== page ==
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The biochemistry, ultrastructure, and subunit assembly mechanism of AMPA receptors.

Nakagawa T - Mol. Neurobiol. (2010)

Bottom Line: The AMPA-R proteomics studies continuously reveal a previously unexpected degree of molecular heterogeneity of the complex.The current ultrastructural data on the receptors and the receptor-expressing stable cell lines that were developed during the course of these studies are useful resources for high throughput drug screening and further drug designing.Moreover, we are getting closer to understanding the precise mechanisms of AMPA-R-mediated synaptic plasticity.

View Article: PubMed Central - PubMed

Affiliation: Department of Chemistry and Biochemistry, University of California, San Diego, 9500 Gilman Drive, La Jolla, CA 92093, USA. nakagawa@ucsd.edu

ABSTRACT
The AMPA-type ionotropic glutamate receptors (AMPA-Rs) are tetrameric ligand-gated ion channels that play crucial roles in synaptic transmission and plasticity. Our knowledge about the ultrastructure and subunit assembly mechanisms of intact AMPA-Rs was very limited. However, the new studies using single particle EM and X-ray crystallography are revealing important insights. For example, the tetrameric crystal structure of the GluA2cryst construct provided the atomic view of the intact receptor. In addition, the single particle EM structures of the subunit assembly intermediates revealed the conformational requirement for the dimer-to-tetramer transition during the maturation of AMPA-Rs. These new data in the field provide new models and interpretations. In the brain, the native AMPA-R complexes contain auxiliary subunits that influence subunit assembly, gating, and trafficking of the AMPA-Rs. Understanding the mechanisms of the auxiliary subunits will become increasingly important to precisely describe the function of AMPA-Rs in the brain. The AMPA-R proteomics studies continuously reveal a previously unexpected degree of molecular heterogeneity of the complex. Because the AMPA-Rs are important drug targets for treating various neurological and psychiatric diseases, it is likely that these new native complexes will require detailed mechanistic analysis in the future. The current ultrastructural data on the receptors and the receptor-expressing stable cell lines that were developed during the course of these studies are useful resources for high throughput drug screening and further drug designing. Moreover, we are getting closer to understanding the precise mechanisms of AMPA-R-mediated synaptic plasticity.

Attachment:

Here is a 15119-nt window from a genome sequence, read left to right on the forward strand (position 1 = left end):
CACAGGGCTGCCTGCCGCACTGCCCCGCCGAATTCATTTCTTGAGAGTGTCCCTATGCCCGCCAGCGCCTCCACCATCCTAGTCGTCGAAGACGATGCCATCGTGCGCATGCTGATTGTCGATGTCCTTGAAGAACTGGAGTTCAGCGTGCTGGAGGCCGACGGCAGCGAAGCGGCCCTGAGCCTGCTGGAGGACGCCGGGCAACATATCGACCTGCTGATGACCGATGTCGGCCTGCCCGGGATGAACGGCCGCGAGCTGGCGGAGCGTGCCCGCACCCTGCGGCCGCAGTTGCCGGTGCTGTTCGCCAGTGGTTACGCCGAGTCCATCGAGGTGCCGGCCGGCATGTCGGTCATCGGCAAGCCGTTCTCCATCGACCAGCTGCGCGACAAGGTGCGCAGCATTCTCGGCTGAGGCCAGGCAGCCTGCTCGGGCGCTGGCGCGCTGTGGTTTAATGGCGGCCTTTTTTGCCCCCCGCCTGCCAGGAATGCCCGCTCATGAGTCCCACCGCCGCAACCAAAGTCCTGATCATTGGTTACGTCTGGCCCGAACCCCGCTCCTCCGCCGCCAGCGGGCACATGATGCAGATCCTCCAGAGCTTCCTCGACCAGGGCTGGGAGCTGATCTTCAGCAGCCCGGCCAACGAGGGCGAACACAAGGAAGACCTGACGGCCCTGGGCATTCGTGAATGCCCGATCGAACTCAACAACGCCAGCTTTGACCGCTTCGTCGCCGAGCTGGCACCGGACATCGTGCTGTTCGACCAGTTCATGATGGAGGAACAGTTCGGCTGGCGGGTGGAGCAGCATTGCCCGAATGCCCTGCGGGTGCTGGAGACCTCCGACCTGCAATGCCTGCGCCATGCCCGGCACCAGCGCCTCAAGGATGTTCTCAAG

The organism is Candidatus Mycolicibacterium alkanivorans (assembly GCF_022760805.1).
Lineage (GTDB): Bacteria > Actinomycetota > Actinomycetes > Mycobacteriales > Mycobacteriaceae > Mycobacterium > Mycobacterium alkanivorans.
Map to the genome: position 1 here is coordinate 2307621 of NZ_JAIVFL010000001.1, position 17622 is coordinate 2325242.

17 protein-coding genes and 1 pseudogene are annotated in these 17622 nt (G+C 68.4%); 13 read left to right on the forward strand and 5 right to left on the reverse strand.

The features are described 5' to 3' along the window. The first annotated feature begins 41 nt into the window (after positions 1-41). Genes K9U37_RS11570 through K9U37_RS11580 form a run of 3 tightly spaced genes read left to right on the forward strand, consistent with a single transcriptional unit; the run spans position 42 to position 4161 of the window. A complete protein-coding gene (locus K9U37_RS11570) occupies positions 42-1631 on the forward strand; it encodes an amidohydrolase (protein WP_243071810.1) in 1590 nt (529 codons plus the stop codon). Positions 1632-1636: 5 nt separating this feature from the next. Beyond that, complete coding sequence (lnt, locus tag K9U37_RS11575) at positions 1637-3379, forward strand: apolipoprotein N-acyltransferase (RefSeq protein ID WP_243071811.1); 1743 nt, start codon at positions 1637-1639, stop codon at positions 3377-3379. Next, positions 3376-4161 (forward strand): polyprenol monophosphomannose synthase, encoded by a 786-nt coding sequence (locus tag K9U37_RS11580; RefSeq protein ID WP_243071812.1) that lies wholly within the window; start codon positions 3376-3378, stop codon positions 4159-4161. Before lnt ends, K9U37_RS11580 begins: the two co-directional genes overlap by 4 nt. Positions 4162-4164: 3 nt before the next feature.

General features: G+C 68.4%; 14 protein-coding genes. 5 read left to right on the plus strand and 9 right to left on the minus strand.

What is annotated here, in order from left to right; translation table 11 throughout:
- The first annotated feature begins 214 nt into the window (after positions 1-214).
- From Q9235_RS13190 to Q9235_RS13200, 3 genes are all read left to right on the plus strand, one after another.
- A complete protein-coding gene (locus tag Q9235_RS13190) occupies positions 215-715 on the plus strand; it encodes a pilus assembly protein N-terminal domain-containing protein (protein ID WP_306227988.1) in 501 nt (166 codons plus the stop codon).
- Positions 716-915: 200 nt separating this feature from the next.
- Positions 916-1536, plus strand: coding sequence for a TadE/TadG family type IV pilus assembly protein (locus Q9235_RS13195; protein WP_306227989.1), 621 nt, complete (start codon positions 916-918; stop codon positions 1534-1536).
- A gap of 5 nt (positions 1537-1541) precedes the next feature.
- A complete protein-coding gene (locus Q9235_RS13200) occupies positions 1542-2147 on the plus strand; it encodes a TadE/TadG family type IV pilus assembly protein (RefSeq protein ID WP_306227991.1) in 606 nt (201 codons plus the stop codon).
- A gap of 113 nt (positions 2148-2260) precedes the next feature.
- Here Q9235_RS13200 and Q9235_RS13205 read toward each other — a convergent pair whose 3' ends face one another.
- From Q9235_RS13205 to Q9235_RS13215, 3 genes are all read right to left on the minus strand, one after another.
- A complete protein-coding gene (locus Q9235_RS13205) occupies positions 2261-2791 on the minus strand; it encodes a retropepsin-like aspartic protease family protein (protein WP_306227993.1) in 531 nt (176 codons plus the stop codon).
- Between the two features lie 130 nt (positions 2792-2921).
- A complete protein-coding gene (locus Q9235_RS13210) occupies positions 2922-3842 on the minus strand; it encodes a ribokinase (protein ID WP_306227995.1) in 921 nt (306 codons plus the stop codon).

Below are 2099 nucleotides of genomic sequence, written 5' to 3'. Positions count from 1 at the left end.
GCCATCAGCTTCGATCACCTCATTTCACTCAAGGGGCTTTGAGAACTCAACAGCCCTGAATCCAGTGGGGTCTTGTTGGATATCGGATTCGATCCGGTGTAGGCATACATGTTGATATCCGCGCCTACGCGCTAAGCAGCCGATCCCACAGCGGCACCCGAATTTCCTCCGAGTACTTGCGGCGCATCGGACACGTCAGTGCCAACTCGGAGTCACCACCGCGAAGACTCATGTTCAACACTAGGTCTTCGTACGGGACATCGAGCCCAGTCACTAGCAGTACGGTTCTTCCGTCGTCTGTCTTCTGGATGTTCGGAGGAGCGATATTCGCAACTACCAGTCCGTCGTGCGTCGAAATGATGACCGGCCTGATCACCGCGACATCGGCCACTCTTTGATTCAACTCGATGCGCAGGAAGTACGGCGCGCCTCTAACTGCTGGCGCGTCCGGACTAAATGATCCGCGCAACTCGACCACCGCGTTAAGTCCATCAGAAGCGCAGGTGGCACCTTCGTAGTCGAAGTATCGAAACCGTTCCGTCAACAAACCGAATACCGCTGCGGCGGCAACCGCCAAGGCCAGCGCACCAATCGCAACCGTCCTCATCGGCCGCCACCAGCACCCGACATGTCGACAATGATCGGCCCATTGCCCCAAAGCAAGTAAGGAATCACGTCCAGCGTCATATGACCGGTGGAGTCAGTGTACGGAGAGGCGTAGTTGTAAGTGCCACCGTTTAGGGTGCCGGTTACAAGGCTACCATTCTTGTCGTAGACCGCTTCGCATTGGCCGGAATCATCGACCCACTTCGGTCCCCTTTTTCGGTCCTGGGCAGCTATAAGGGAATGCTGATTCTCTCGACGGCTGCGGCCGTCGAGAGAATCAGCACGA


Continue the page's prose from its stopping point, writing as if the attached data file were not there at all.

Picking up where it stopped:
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The relationship between the EM and crystal structure of AMPA-R. a The cryo-negative stain EM structure (left) and the crystal structure of tetrameric GluA2cryst (PDB:3KG2) are shown at the same scale. Comparison of the two structures (as shown below in b and c) suggests that the NTD–LBD linker is flexible (see text for detail). The red arrows indicate the pivot points that locate the positions of the linkers that connect the NTD and LBD. b The NTD tetramer from the crystal structure of GluR2cryst (green) was placed into the EM density map of the native AMPA-R shown in (a) (represented here in mesh). Four different views are shown. The size and shape of the NTD density in the EM map is consistent with the dimer-of-dimers organization of the NTDs in the crystal structure of GluA2cryst. However, in order to place the NTD crystal into the EM density map, the crystal needs to be displaced and tilted along the pivot axis shown in (a). c The crystal structure of GluR2cryst (green) was placed into the EM density map of the native AMPA-R shown in (a) (represented here in mesh). Four different views are shown. The arrangements of the NTDs relative to the rest of the structure are the main differences between the global domain arrangements between the two structures. The images were produced using UCSF Chimera